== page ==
Choose what you want to invest in and do it, if you feel different at anytime, change it and invest in that.. there really is no wrong way to "Personal Finance" cause it is just that personal, no matter what you read, watch, hear, are told...ect...

Some of us like one big global fund, others like having 35 funds in their portfolio, some like picking individual stocks.. but as long as you are trying and working towards financial independence and giving yourself a chance at a retirement of self worth.. then that is winning and that is what we want for people..

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Jebby
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Re: A case against buy and hold index investing

Post by Jebby » Wed Dec 19, 2018 12:07 pm

Thank you for your replies. This was most definitely not meant as clickbait, but I was just curious about your opinions on his critique. I apologize if this seemed click baity at all.

alfaspider
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Re: A case against buy and hold index investing

Post by alfaspider » Wed Dec 19, 2018 12:14 pm

Jebby wrote:
Wed Dec 19, 2018 10:55 am
Dear Bogleheads,

As I was browsing through youtube I found this video of a guy named Sven Carlin. In it he makes a case against the 'buy and hold' strategy of investing that some of us advocate.

His main point is that he disagrees with the idea that stocks generally go up in the long term.

Link to video: https://youtu.be/_xsfXJbKF1c

I was curious as to your opinions about his arguments and would love to pick your brain!

Cheers
If his main point is that he disagrees with the idea that stocks generally go up in the long term, then he is fighting all available evidence that they do -not just in the U.S. and not just in recent history. As long as their have been equity markets, they have in the aggregate increased in value over time.

The only exceptions occurred where the government of the entire country hosting the market collapsed (i.e. Germany during WWII). In such circumstances, stock picking wouldn't help.

Topic Author
Jebby
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Re: A case against buy and hold index investing

Post by Jebby » Wed Dec 19, 2018 12:22 pm

alfaspider wrote:
Wed Dec 19, 2018 12:14 pm
Jebby wrote:
Wed Dec 19, 2018 10:55 am
Dear Bogleheads,

As I was browsing through youtube I found this video of a guy named Sven Carlin. In it he makes a case against the 'buy and hold' strategy of investing that some of us advocate.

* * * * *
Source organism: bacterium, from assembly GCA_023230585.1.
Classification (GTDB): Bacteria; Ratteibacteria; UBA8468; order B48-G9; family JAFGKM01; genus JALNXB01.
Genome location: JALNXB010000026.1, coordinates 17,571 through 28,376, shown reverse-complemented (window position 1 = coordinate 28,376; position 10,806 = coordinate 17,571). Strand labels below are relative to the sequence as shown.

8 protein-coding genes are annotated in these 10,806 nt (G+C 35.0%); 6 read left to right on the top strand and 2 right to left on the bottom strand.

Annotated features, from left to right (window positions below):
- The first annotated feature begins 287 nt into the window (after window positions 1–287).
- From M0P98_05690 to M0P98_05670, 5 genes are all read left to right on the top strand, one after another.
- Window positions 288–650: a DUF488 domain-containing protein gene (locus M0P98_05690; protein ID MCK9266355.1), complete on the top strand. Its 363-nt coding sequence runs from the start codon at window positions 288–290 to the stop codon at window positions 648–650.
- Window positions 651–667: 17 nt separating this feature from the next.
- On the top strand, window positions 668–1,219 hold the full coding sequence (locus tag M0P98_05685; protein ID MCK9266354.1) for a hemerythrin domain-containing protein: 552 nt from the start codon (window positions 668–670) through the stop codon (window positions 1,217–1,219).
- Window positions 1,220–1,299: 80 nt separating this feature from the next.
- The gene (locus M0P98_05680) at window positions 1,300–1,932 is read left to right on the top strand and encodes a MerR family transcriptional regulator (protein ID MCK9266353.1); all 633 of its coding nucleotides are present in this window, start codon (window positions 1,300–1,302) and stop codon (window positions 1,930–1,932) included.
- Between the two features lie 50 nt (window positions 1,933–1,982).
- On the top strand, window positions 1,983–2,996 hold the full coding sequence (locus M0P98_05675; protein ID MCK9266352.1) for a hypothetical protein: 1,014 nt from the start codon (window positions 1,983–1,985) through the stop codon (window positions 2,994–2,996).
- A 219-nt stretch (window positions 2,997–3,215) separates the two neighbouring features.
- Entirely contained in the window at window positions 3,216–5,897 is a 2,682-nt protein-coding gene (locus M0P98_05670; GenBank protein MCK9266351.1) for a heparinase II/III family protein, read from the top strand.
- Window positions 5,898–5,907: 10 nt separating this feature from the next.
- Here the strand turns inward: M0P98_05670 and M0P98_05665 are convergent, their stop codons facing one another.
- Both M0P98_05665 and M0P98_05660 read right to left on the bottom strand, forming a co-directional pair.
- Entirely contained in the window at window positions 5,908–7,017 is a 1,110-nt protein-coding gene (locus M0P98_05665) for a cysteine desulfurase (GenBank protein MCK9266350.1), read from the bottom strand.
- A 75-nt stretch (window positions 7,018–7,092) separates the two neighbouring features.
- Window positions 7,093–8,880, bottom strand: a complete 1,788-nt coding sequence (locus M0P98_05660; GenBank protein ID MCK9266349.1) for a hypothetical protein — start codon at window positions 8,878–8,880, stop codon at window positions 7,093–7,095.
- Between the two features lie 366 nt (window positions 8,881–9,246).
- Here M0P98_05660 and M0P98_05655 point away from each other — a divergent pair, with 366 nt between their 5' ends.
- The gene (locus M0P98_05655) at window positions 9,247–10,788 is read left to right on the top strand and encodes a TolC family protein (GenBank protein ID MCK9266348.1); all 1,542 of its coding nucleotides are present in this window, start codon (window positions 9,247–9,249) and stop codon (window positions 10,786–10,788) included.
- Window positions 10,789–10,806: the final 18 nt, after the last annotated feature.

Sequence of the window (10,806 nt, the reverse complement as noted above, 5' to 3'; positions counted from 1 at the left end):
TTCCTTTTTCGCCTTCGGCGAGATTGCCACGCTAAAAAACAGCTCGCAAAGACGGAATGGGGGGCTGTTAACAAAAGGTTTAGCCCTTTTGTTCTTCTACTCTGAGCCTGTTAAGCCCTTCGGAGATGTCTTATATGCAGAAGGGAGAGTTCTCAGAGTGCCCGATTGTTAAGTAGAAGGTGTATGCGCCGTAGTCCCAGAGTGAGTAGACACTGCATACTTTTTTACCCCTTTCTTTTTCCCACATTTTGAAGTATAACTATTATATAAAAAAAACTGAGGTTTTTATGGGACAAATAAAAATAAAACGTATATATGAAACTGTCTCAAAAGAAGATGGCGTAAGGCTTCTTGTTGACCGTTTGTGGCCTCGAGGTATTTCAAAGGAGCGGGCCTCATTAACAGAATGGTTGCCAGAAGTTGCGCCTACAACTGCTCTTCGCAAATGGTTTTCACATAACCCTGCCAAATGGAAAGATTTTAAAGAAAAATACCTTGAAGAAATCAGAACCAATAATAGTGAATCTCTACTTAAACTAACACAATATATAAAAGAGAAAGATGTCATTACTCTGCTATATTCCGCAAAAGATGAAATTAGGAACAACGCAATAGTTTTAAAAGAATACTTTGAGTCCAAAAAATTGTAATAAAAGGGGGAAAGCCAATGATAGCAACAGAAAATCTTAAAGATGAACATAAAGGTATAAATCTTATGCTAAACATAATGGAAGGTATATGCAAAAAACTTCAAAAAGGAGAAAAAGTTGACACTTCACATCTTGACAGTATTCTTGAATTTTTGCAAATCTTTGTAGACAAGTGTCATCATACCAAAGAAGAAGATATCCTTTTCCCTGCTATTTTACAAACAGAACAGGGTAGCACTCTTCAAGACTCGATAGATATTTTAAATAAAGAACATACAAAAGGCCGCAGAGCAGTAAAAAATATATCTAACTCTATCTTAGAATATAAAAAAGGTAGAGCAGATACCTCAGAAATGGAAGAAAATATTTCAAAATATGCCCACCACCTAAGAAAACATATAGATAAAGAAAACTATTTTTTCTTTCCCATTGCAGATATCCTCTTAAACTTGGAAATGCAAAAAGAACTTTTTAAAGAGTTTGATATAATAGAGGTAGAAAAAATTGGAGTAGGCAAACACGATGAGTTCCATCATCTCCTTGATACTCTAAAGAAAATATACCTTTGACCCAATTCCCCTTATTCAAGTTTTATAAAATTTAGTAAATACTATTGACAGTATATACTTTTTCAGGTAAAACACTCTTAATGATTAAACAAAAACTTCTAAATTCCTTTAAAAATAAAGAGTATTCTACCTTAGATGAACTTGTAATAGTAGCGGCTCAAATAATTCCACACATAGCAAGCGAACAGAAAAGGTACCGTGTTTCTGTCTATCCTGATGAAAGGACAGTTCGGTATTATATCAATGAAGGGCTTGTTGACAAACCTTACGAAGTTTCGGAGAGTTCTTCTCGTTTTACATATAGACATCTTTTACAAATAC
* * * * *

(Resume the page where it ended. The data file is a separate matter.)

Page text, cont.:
His main point is that he disagrees with the idea that stocks generally go up in the long term.

Link to video: https://youtu.be/_xsfXJbKF1c

I was curious as to your opinions about his arguments and would love to pick your brain!

Cheers
If his main point is that he disagrees with the idea that stocks generally go up in the long term, then he is fighting all available evidence that they do -not just in the U.S. and not just in recent history. As long as their have been equity markets, they have in the aggregate increased in value over time.

The only exceptions occurred where the government of the entire country hosting the market collapsed (i.e. Germany during WWII). In such circumstances, stock picking wouldn't help.
As a beginning investor I am quite fascinated by how financial markets work and why the general consensus is that stock prices always rise in the long term.

Are there any realistic scenarios in which the market could be lower in 20 years than they are now? Forgive me if this is a dumb question. I still have a lot to learn.

bryanm
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Re: A case against buy and hold index investing

Post by bryanm » Wed Dec 19, 2018 12:28 pm

Jebby wrote:
Wed Dec 19, 2018 12:22 pm
As a beginning investor I am quite fascinated by how financial markets work and why the general consensus is that stock prices always rise in the long term.

Are there any realistic scenarios in which the market could be lower in 20 years than they are now? Forgive me if this is a dumb question. I still have a lot to learn.
Sure. Check out Japan since 1990.

https://www.macrotrends.net/2593/nikkei ... chart-data

alfaspider
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Re: A case against buy and hold index investing

Post by alfaspider » Wed Dec 19, 2018 12:31 pm

Jebby wrote:
Wed Dec 19, 2018 12:22 pm
alfaspider wrote:
Wed Dec 19, 2018 12:14 pm
Jebby wrote:
Wed Dec 19, 2018 10:55 am
Dear Bogleheads,

As I was browsing through youtube I found this video of a guy named Sven Carlin. In it he makes a case against the 'buy and hold' strategy of investing that some of us advocate.

His main point is that he disagrees with the idea that stocks generally go up in the long term.

Link to video: https://youtu.be/_xsfXJbKF1c

I was curious as to your opinions about his arguments and would love to pick your brain!

Cheers